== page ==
A) Well if you look at the community itself you have hundreds of thousands of distributions.  If you look at the business and education markets you have 5 commercial distributions.  Red Hat, SUSE, Oracle, Black Lab, and some Ubuntu.  In the education market you have Red Hat, Black Lab and Chrome OS.  We took a tour of a clients site recently.  It was a US government research facility and they use a lot of Linux and they don't just use one.  You see SUSE on the IBM z mainframes, Red Hat on the servers, and they use Black Lab on the desktop and that's what they needed.  They needed a distribution focused on the enterprise desktop.  Not a server distribution with a half baked workstation option.  Customers want a distribution that they can stick on a developers laptop and take the same distribution and stick it on an administrators desktop and a secretaries desktop and call it a day.  Red Hat, Oracle and SUSE are great on the server.  They are award winning.  Yet not so much on a desktop.  The two community distributions that I have seen in business that don't have a focus on enterprise is CentOS and Gentoo and they are used for specific reasons.

Q) Chrome OS as you know has a major presence in education.  How do you successfully compete with a total cloud offering?
A) If you look at Chrome OS, its actually quite interesting.  Its not new technology.  Its a client server solution.  The same we saw in the 1980's and the 1990's but it has a prettier user interface.  It has a much wider reach as well.  In the 80's and 90's you were restricted to what was running in the basement where now you can reach out across the internet.  But, its what customers want and we sell Chrome devices, we create applications for it.  But some customers are not comfortable with web only storage and they aren't OK with their work not being on site.  Chrome OS also lacks traditional client side applications and some of the popular Linux titles aren't there.  With Black Lab Enterprise for Education you can run traditional and popular titles and web based applications and your data is stored on the web or locally.  Its the customers choice.  Some customers want that flexibility, some want Chromebooks and we are glad to be able to offer both.

Q) What made the team standardize on the GNOME desktop?  Why not XFCE, why not MATE, why not KDE or the others?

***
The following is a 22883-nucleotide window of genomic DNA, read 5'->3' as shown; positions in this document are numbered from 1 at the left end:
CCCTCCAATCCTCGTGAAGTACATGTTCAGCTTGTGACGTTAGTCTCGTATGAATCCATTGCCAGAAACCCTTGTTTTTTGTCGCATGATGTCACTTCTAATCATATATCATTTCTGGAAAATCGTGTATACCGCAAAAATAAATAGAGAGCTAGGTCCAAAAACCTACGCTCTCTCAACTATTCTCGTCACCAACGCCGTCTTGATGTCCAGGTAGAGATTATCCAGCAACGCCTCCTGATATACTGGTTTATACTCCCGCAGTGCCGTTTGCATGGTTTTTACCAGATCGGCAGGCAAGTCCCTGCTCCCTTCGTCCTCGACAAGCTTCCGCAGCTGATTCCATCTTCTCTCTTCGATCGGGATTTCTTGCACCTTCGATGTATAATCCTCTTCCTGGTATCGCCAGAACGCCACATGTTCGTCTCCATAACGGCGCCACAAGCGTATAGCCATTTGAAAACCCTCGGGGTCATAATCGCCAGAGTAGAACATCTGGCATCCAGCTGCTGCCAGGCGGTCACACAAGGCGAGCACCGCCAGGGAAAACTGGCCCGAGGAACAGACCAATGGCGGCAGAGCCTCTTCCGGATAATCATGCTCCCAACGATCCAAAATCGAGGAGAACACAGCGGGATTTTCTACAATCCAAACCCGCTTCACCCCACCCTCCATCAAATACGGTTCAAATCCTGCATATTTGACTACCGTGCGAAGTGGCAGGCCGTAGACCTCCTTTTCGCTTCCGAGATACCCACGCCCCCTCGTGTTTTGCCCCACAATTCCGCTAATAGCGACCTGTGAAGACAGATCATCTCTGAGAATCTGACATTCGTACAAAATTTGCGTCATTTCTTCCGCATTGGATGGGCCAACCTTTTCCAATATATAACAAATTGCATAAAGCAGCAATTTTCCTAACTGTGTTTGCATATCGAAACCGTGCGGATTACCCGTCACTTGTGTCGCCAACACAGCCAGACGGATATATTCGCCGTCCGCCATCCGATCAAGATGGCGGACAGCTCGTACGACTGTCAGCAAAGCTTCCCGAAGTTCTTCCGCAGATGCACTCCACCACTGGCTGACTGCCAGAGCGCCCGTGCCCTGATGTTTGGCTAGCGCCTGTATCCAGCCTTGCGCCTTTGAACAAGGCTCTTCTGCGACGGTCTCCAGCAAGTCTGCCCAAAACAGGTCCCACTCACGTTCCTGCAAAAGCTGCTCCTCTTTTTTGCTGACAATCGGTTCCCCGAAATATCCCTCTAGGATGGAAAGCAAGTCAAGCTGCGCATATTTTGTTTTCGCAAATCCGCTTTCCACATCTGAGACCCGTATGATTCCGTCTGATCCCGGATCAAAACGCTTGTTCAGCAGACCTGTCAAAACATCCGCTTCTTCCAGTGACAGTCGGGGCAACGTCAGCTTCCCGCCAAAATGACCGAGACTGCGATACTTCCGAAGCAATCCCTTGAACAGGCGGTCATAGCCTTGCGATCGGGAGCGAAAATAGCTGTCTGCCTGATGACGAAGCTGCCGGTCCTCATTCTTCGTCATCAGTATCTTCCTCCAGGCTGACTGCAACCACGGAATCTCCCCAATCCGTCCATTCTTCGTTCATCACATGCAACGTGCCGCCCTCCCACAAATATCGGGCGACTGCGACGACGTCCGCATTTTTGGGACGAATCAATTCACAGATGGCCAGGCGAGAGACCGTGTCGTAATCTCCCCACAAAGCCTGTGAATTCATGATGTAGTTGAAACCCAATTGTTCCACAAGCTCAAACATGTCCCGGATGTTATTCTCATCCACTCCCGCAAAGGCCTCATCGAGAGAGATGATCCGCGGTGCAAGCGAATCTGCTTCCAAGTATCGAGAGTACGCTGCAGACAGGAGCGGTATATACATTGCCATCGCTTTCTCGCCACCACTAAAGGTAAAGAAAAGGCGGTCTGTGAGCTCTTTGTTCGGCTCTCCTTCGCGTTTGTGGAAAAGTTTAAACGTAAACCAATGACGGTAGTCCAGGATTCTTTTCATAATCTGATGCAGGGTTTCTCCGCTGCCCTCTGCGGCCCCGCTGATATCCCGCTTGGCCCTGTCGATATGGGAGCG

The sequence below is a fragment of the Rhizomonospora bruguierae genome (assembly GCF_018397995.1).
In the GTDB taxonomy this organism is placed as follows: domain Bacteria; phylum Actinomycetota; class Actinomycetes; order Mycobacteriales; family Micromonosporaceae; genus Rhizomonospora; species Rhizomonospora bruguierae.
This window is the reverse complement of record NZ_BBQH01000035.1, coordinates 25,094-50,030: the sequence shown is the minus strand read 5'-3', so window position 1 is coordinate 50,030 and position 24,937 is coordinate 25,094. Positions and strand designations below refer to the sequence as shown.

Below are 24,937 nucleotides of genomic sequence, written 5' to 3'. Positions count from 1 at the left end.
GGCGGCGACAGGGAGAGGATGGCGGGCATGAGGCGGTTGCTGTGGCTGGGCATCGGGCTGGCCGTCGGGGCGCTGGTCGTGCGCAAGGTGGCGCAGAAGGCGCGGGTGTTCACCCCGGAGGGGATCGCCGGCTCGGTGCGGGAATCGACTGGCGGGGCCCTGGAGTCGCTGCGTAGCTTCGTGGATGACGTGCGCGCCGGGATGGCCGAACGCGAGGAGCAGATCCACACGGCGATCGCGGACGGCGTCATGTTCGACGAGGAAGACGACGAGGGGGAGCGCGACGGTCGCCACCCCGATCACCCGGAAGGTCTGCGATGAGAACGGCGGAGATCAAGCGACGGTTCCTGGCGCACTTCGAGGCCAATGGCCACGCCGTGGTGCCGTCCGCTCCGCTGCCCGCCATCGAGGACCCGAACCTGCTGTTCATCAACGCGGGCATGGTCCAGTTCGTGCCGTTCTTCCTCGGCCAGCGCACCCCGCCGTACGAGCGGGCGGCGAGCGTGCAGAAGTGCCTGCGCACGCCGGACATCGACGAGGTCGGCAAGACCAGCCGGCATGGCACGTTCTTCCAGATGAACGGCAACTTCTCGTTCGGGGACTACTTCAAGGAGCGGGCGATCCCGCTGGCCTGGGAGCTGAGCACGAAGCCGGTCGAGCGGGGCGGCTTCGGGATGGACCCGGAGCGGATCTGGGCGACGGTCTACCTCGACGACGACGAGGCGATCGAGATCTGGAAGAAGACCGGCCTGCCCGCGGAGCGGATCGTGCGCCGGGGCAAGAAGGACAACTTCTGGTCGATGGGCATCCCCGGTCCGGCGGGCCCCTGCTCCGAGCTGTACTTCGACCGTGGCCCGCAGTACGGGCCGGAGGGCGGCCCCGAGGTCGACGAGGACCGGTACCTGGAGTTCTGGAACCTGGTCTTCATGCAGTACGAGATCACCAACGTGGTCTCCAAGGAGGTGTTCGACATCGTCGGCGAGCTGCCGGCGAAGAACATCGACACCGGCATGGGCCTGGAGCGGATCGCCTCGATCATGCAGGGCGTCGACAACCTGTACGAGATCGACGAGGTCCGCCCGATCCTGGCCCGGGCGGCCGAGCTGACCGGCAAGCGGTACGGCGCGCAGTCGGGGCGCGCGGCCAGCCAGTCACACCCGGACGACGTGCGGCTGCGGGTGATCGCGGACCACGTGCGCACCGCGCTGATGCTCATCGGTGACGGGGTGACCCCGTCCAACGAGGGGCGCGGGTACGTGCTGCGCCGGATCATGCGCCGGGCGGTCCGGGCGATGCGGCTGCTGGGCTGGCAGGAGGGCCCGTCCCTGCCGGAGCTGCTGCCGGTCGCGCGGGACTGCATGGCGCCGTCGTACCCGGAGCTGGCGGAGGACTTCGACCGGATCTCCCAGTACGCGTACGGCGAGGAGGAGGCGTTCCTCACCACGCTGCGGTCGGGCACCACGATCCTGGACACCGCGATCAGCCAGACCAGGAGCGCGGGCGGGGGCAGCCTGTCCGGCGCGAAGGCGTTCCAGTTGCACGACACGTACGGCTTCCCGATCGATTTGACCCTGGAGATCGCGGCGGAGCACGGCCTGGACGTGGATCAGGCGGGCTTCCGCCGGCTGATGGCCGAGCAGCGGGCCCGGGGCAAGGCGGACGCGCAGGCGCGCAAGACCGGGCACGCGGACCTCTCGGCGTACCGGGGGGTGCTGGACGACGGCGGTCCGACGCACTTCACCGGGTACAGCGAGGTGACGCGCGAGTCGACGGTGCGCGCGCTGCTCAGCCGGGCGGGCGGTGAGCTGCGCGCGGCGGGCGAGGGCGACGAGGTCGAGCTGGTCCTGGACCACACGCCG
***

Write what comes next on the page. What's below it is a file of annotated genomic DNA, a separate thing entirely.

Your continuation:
A) Because its what customers wanted.  If you look at the major distributions in enterprise and education they standardize on the GNOME desktop.  We delivered releases based on different desktop options but customers always came back to GNOME.  Customers can install whatever desktop they wish and for embedded systems we offer DWM on the same ISO.  But we are here for the customers and what they want.  Not what we want.

Q) We are primarily a desktop company.  Black Lab Linux and Black Lab Enterprise Linux are desktop distributions.  So whats Black Lab Server?  and who is the target audience for Black Lab Server?
A) We originally just had desktop distributions only.  Customers came to us and said they needed a server solution.  They didn't want to go to Red Hat or SUSE and pay thousands of dollars and they wanted something that we could service and support.  So we created Black Lab Server which is more of a small or medium sized solution and we have seen an uptick in that product in education.  You wont see it on mainframes and you wont see it in racks of servers in Googles data centers.

Q)  The support options.  Black Lab Enterprise Linux is now available for free under whats called the self support umbrella.  Yet customers can buy a support subscription.  What value does a support subscription bring?
A) With self support you get your support through our forums, social media and community.  With the support subscription you get 12 months of phone and e-mail support.  You get an option of onsite or remote installation, management and deployment.  When you purchase the unlimited facility license you also get the option of a custom spin generation.  We create a custom spin for you that includes the applications that you want, desktop styling and more.  So yes we bring tons of value to our support subscriptions.

Q) Can users contribute to Black Lab Linux and Black Lab Enterprise Linux?
A) Users can contribute whatever they want.  If they want to donate to us, use the donate button on the website, if they want to donate hardware, contribute code or artwork contact if they want to contribute documentation contact  Rich Dennis,

Q) Thank you very much for taking time out to speak to us.  Where can users and potential customers get more information?
A)  Your welcome and customers and users can get more information about software and hardware from the website.

Welcome to PC/OpenSystems LLC

PC/OpenSystems LLC. is dedicated to providing top customer service including integration, providing Linux compatible hardware and enterprise desktop software solutions. We provide solutions tailored to your needs whether its building systems to suit your needs. Whether its a custom database solution, providing Linux powered PC and Server Solutions. Whatever you need you can rest assured that PC/OpenSystems LLC. will deliver a high performance and stable product

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About PC/OpenSystems LLC.

PC/OpenSystems LLC. is a small consulting firm and the only Linux retailer in NC for Linux PC's and custom systems located in Franklinton North Carolina. We specialize in hardware repair and we resell custom Linux based computers, software maintenance as well as custom application development.